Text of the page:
Q: What did you see as the right balance between fiction and history as you wrote the novel?


A: I feel as a writer of historical fiction, especially more modern historical fiction, it is important to be as true and faithful as possible to the real history and facts of the time.


However, that said, this is fiction, not a history lesson, and it is important to entertain through the story and the characters.


The way I like to think of it is that the history should form the framework for the story, but within that framework, the characters are free to be themselves and carry the reader along with them. 


Q: What do you hope readers take away from the book?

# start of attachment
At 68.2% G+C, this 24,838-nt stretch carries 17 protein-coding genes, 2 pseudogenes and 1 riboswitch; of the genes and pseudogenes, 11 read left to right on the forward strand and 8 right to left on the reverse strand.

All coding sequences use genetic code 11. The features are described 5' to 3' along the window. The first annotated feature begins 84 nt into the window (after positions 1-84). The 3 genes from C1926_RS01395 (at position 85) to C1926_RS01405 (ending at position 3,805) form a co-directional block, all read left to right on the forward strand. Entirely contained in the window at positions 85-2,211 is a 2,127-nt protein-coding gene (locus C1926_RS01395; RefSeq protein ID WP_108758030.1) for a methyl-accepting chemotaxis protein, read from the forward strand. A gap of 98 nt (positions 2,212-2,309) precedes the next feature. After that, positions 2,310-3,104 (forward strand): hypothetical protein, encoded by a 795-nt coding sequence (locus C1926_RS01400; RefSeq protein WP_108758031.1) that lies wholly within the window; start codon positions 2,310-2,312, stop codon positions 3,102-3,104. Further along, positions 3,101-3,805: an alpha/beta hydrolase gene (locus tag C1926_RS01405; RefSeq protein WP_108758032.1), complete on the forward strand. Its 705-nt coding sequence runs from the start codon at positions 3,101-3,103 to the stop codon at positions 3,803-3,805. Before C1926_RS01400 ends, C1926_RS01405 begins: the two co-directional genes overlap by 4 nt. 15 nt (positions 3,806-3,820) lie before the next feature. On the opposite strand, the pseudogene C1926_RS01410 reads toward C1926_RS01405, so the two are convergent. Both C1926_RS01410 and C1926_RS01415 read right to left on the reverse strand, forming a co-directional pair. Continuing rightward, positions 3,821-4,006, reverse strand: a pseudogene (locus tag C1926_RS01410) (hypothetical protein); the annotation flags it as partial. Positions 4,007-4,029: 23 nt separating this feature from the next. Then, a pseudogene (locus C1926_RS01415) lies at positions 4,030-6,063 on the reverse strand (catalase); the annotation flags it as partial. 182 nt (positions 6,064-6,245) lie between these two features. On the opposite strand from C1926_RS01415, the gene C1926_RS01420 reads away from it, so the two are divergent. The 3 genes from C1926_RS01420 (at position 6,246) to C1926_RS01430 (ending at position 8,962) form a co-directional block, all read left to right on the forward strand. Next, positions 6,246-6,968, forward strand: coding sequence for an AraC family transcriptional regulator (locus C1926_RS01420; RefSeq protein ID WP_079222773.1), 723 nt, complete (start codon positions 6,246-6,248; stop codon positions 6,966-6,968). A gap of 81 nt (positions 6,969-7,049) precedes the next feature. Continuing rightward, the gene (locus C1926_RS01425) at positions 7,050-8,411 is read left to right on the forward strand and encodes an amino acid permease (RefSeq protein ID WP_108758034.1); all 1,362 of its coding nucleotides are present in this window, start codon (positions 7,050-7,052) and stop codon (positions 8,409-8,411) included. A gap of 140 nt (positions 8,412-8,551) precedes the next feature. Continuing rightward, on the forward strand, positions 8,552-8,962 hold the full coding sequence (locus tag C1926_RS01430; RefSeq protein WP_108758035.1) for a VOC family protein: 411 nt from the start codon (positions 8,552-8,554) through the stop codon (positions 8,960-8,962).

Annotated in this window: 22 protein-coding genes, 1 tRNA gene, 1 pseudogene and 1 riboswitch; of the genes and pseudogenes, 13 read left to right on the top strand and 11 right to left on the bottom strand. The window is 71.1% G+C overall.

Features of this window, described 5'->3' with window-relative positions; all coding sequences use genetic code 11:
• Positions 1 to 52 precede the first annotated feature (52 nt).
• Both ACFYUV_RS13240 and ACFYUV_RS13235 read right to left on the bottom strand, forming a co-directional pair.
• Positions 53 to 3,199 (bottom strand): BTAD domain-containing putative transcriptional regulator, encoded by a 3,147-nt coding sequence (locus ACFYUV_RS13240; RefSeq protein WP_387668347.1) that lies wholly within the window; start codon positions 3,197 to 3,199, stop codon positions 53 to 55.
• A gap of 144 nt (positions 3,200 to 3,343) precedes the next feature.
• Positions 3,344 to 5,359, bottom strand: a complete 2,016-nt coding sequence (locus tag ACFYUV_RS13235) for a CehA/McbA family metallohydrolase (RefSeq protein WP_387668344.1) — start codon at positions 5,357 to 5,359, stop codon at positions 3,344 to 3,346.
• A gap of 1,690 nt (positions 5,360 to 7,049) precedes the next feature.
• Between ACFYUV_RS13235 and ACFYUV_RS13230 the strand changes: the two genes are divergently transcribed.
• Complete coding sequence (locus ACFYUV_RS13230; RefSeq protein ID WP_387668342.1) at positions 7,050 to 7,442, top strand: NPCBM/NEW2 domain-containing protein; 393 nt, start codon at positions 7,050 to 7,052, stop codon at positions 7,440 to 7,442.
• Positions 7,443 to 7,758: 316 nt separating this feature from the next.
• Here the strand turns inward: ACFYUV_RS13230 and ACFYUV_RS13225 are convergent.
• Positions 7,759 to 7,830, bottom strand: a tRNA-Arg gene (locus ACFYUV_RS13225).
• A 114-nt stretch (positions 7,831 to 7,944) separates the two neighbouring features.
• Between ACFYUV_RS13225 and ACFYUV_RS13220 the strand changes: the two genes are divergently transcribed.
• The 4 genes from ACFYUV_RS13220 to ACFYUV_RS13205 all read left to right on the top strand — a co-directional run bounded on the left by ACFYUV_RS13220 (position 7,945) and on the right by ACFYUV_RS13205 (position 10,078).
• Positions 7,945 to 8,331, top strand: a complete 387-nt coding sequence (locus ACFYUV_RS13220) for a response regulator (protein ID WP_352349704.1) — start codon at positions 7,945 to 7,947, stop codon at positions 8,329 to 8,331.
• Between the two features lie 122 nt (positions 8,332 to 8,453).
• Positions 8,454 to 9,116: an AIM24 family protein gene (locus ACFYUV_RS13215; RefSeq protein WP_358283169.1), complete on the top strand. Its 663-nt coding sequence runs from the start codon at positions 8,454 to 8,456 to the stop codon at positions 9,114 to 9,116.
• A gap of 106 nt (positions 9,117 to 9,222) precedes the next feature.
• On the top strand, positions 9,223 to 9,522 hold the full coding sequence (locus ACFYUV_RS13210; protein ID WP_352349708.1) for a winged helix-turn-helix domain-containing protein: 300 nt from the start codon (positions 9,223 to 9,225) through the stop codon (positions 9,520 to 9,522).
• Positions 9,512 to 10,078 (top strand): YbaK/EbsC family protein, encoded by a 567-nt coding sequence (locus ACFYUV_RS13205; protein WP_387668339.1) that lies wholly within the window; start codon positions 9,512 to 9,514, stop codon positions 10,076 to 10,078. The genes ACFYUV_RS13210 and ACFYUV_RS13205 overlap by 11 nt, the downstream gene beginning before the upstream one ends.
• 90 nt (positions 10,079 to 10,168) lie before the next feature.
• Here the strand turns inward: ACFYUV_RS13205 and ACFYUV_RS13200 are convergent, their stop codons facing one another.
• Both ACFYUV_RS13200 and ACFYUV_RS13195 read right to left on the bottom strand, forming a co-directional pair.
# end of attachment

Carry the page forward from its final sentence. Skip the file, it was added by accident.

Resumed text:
A: When I read fiction, I love to learn about lives or places or events I am not so familiar with, or histories less-known or talked about.


I hope that with this book, readers will think about how the 1920s was not just the “roaring twenties” filled with dancing and jazz and all the things we have come to associate with that time, but to think about all the undercurrents and changes that were going on.


How people, through fear, turned to dangerous ideologies which they hoped would solve their problems, but in the end, led them down paths they had no idea they would be led.


I hope some of what we can learn from this, we can apply to the fears and concerns of today, which are not, I think, so different. I hope the book will invoke discussion, and above all, compassion.